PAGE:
EMC Corp., the world's largest maker of data-storage computers, provides further evidence that the shift to cloud computing is creating a favorable business climate. With cloud computing, services and software are run on computers located elsewhere instead of on a single computer at a desk. EMC's results for the latest quarter surged past analyst estimates while the forecast for this year called for double-digit growth in earnings and revenue.

Advanced Micro Devices Inc. reports a fourth-quarter loss, after the chip-maker wrote down the value of an investment in its former GlobalFoundries unit by $209 million and recorded $98 million in restructuring costs. AMD lost 24 cents per share, compared with earnings of 50 cents per share a year earlier. Excluding one-time items, AMD says it earned 19 cents per share in the latest quarter.

Altera Corp., a maker of computer chips, says net income fell 37 percent from a year earlier. Revenue fell 18 percent. The company says "industry conditions" led to declines in the quarter, but growth for the full year was up 6 percent.

Jan. 25: Xerox Corp.'s business of providing services to businesses, to help them manage documents and processes, was the star of the quarter, with revenue up 6 percent. That was balanced by a 5 percent drop in sales of machines and supplies.

SanDisk Corp., which makes memory chips for electronics such as smartphones and tablets, says fourth-quarter net income fell 42 percent on higher costs and one-time charges. Adjusted results beat expectations, but gross margin — the percentage of each dollar in revenue a company actually keeps — was hurt by higher costs.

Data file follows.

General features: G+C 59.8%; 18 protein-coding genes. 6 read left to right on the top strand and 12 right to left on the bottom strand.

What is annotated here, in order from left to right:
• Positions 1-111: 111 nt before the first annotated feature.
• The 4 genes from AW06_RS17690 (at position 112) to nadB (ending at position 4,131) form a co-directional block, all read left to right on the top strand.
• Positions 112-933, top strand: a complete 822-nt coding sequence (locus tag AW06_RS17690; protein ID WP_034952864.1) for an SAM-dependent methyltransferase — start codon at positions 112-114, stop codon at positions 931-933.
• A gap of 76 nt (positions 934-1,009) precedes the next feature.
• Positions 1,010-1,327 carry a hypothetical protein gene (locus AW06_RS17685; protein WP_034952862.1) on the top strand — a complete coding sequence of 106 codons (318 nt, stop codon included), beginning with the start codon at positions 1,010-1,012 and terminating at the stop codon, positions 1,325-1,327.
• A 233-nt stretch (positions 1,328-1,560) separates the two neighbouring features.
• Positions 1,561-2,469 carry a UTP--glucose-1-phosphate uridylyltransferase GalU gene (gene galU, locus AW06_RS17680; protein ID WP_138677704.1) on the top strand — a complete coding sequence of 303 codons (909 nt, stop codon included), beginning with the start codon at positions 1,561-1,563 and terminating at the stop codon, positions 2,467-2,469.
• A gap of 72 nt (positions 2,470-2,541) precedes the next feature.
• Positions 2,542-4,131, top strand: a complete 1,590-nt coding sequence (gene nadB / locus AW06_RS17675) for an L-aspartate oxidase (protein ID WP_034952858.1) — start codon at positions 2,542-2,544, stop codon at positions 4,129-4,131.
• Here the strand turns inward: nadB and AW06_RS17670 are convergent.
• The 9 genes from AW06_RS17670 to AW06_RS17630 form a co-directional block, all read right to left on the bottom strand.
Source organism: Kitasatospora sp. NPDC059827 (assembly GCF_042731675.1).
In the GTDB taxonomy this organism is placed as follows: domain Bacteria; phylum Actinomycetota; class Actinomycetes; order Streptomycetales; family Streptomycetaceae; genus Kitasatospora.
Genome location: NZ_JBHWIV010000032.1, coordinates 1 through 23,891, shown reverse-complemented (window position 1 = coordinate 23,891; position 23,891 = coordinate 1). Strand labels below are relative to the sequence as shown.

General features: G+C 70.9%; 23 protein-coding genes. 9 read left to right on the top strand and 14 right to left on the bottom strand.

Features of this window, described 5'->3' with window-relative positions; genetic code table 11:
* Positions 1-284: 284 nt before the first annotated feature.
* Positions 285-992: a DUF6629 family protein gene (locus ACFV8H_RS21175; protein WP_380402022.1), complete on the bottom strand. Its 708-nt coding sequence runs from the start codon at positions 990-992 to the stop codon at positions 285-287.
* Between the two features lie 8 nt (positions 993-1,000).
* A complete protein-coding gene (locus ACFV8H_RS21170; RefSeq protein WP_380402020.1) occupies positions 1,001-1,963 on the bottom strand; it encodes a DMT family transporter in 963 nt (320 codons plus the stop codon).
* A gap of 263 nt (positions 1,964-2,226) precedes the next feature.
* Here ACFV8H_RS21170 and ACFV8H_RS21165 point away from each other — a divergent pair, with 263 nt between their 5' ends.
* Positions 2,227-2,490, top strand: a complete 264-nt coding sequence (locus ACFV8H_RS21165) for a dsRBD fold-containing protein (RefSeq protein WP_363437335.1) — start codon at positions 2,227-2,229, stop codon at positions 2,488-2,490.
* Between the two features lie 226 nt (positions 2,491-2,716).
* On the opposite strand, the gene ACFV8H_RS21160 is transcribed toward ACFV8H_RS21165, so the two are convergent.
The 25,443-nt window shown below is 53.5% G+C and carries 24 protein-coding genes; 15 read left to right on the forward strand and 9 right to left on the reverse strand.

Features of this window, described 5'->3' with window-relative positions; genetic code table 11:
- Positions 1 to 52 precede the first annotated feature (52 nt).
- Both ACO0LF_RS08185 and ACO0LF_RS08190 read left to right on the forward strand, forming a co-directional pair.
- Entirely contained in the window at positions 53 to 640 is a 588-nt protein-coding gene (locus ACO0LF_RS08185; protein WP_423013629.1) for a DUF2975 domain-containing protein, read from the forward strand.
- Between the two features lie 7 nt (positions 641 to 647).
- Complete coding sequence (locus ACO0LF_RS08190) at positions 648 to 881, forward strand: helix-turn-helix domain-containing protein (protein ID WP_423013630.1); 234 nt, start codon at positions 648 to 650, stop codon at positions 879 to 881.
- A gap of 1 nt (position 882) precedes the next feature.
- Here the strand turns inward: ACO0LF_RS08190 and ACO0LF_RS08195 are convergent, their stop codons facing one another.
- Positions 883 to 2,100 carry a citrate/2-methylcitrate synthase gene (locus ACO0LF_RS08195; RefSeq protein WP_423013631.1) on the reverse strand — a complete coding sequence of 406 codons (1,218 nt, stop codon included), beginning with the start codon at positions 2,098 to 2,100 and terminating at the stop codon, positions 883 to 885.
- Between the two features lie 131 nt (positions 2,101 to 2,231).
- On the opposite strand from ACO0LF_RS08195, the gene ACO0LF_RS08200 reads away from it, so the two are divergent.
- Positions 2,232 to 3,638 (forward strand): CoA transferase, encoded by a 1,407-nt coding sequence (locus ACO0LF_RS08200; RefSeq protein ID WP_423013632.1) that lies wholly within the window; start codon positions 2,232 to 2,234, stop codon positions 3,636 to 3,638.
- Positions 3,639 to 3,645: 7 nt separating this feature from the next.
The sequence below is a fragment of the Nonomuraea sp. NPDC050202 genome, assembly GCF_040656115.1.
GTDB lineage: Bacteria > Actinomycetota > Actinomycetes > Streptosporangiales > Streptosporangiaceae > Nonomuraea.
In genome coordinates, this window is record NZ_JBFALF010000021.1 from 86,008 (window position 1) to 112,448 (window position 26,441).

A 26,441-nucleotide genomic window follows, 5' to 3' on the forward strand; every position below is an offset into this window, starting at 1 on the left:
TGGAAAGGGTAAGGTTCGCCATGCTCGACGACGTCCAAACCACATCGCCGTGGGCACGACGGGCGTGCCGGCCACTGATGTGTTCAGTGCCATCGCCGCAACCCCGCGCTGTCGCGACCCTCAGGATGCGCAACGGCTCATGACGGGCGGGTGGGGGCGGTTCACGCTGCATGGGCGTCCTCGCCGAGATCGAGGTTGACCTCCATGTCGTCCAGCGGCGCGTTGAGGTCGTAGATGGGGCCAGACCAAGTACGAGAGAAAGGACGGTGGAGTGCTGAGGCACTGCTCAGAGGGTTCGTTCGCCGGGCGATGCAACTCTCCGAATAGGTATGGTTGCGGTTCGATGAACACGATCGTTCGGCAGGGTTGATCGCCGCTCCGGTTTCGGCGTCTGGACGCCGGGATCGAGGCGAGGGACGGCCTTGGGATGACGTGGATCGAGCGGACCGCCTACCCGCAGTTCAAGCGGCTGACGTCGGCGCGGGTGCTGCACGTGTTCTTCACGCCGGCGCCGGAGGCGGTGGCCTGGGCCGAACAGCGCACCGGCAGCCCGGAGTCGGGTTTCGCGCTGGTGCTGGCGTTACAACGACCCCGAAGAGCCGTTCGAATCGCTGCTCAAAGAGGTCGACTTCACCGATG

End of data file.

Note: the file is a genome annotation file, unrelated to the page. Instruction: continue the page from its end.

LSI Corp., which makes semiconductors for data storage and networking, gives a first-quarter forecast above Wall Street expectations and reassures investors that the troubles from hard drive shortages are under control.

Jan. 31: Seagate Technology PLC, a maker of hard disk drives, says net income in the latest quarter nearly quadrupled to $563 million. Revenue grew 3 percent to $2.59 billion. Both its revenue and adjusted profit soundly beat Wall Street expectations. Seagate earlier said that it had shipped more hard drives than expected, despite troubles at its manufacturing plants from flooding in Thailand.

Feb. 1: Qualcomm Inc., a maker of chips for mobile devices, says global demand for smartphones has boosted sales. The company also says new 3G and 4G wireless networks should increase its sales opportunities during 2012. It set its earnings and revenue forecasts above analyst expectations for the current quarter.

Coming up:

Feb. 15: Nvidia Corp.

Feb. 16: Applied Materials Inc.

Feb. 21: Dell Inc.

Feb. 22: Hewlett-Packard Co.

Feb. 23: Marvell Technology Group Ltd.

Unknown: Lenovo Group Ltd., Oracle Corp.,

By Salon Staff